We’re big fans of our partner Equality Now. Through the laws they’ve helped put into place that eradicate violence and discrimination, they are fostering a just world for women and girls.
In the spirit of Women’s History Month, we are honored to share a discussion with the extraordinary woman at the helm, Global Executive Director Yasmeen Hassan:
Who inspires you?
Growing up in Pakistan at a time when women were losing their rights under the guise of Islamization was difficult. I watched the creation of the women’s rights movement as women took to the streets to protest. Asma Jehangir, a lawyer who has worked tirelessly, strategically and at great personal risk, for women’s rights in Pakistan was an inspiration to me and I was lucky enough to have her as a mentor. Fatima Mernissi’s writings on Muslim women, helped put the issue of Islam and women’s rights in context and inspired me to continue to fight for change in difficult contexts. Gloria Steinem has taught me important lessons on grassroots organizing and active listening.
We have made great strides over the past twenty four years to advance the rights of women and girls, but there is much work yet to be done. Through my work at Equality Now, I hope to inspire the next generation of feminists to stand up for gender equality around the world.
What do you hope to see in the future for Equality Now?
At Equality Now, we work to create a just world for women and girls: a world where women are treated equally under the law to men, and have full enjoyment of their rights. My biggest hope for the future is that our work is done and we can shut down!
How has increasing access to technology affected women across the globe and/or locally?
Increased access to technology has revolutionized advocacy in that grassroots activists can now use social media platforms to elevate issues in the public consciousness, and millions of individuals can lend their voices to a common cause. We’ve seen increased levels of engagement online with campaigns like #MyDressMyChoice in Kenya. Additionally, one of our most effective means of applying pressure to governments and institutions is through the media, and advancements in technology have allowed us to partner with more diverse media outlets to reach wider audiences globally.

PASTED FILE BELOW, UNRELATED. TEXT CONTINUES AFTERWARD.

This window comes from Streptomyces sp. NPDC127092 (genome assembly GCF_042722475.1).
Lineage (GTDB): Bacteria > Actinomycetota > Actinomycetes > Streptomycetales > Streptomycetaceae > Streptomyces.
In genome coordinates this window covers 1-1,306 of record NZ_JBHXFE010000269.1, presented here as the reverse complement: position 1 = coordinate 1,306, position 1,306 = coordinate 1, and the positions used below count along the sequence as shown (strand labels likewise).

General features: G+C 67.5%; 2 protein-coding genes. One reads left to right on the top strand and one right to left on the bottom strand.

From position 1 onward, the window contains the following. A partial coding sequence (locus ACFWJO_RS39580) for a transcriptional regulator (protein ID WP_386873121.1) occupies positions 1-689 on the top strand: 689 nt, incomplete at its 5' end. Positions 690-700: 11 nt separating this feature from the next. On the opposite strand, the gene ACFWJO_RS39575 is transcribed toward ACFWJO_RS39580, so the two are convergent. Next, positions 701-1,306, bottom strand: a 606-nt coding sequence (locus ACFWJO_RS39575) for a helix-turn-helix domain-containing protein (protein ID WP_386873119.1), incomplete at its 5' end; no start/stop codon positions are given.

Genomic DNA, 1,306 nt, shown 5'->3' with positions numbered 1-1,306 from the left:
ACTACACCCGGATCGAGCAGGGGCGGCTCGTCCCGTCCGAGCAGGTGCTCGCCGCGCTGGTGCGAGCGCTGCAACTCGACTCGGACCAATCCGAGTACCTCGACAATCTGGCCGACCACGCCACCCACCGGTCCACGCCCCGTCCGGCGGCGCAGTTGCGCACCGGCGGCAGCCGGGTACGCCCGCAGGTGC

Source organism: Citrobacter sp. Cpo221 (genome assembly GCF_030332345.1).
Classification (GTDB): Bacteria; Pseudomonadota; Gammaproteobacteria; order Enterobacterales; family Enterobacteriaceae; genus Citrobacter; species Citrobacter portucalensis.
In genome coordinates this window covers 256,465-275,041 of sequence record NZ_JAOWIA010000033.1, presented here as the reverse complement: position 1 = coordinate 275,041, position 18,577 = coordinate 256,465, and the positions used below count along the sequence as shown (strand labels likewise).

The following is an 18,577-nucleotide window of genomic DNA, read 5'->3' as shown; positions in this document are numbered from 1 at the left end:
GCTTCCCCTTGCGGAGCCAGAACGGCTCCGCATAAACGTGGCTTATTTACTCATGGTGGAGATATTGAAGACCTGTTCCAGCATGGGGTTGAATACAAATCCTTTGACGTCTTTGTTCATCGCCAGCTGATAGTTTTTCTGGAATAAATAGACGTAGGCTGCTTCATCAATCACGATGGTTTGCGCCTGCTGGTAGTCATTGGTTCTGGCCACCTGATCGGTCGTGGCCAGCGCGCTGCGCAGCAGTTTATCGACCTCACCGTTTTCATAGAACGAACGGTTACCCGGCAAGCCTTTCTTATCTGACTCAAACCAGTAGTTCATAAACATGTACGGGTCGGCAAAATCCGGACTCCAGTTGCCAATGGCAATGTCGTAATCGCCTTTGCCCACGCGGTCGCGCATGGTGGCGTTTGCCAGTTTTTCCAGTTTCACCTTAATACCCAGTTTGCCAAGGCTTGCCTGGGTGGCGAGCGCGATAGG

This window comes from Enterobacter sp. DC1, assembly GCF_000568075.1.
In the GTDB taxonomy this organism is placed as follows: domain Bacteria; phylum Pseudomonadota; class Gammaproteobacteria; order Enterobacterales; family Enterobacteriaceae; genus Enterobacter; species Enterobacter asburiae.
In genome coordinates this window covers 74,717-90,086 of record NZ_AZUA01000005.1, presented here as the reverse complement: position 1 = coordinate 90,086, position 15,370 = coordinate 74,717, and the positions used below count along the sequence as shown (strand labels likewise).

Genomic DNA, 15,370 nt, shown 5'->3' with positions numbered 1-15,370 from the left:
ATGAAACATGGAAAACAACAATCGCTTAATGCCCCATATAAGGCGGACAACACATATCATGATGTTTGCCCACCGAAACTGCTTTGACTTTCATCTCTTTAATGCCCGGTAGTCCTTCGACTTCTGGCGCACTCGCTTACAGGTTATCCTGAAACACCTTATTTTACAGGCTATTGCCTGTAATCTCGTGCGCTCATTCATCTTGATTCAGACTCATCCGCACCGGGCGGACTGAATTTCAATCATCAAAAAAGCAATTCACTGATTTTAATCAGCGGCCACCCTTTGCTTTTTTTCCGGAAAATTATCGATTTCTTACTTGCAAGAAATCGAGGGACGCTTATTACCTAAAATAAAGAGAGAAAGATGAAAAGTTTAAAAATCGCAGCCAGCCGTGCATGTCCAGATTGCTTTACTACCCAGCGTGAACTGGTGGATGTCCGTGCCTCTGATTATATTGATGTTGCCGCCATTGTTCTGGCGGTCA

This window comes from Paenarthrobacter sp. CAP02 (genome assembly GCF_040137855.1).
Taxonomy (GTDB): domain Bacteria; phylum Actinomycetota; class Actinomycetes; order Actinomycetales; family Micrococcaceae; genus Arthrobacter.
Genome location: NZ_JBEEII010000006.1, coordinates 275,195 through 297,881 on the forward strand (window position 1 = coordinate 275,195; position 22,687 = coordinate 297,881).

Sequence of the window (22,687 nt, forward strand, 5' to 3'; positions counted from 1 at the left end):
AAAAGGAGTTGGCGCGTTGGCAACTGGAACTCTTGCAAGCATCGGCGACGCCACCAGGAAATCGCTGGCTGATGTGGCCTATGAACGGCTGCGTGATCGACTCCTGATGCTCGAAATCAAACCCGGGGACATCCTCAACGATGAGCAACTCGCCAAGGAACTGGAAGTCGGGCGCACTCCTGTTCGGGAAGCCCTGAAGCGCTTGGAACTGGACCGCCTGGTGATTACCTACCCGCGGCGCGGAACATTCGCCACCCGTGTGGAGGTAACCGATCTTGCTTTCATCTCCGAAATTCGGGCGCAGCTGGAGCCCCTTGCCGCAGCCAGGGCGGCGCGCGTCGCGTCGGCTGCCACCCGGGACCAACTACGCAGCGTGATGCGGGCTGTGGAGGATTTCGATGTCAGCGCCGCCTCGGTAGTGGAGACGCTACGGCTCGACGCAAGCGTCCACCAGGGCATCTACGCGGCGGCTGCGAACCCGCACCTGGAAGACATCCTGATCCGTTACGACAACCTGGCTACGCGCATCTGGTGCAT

However, just as the Internet has revolutionized activism, it has also changed the way women experience violence and discrimination. And really before technology was being used to bring us together and connect like-minded people, it was being used for exploitation. In the early days of the internet, it was pornographers and pimps who had figured out how to use technology to promote their “businesses.” Technology provides new means for harassers, traffickers, abusive partners, and others to target women and girls—and remain largely anonymous while doing it. If we want to improve the lives of women and girls, we must also consider their lives online. So, technology has created a new frontier where we need stronger policies in place to protect and promote the rights of women and girls.
Is there anything else you would like to share?
So often, gender equality is viewed as a women’s issue, when in reality, gender equality an issue that concerns all of us. When women and girls can live free from violence and discrimination, when they can reach their full potential, everyone benefits. Societies that treat women equally are happier, more peaceful, and more prosperous.
For more inspiration from our Women Creating Change series, check out interviews with Jamiah Adams (NAACP), Dionne Scott (Center for Reproductive Rights) and Jenna Lowenstein (originally EMILY’s List, now Hillary for America).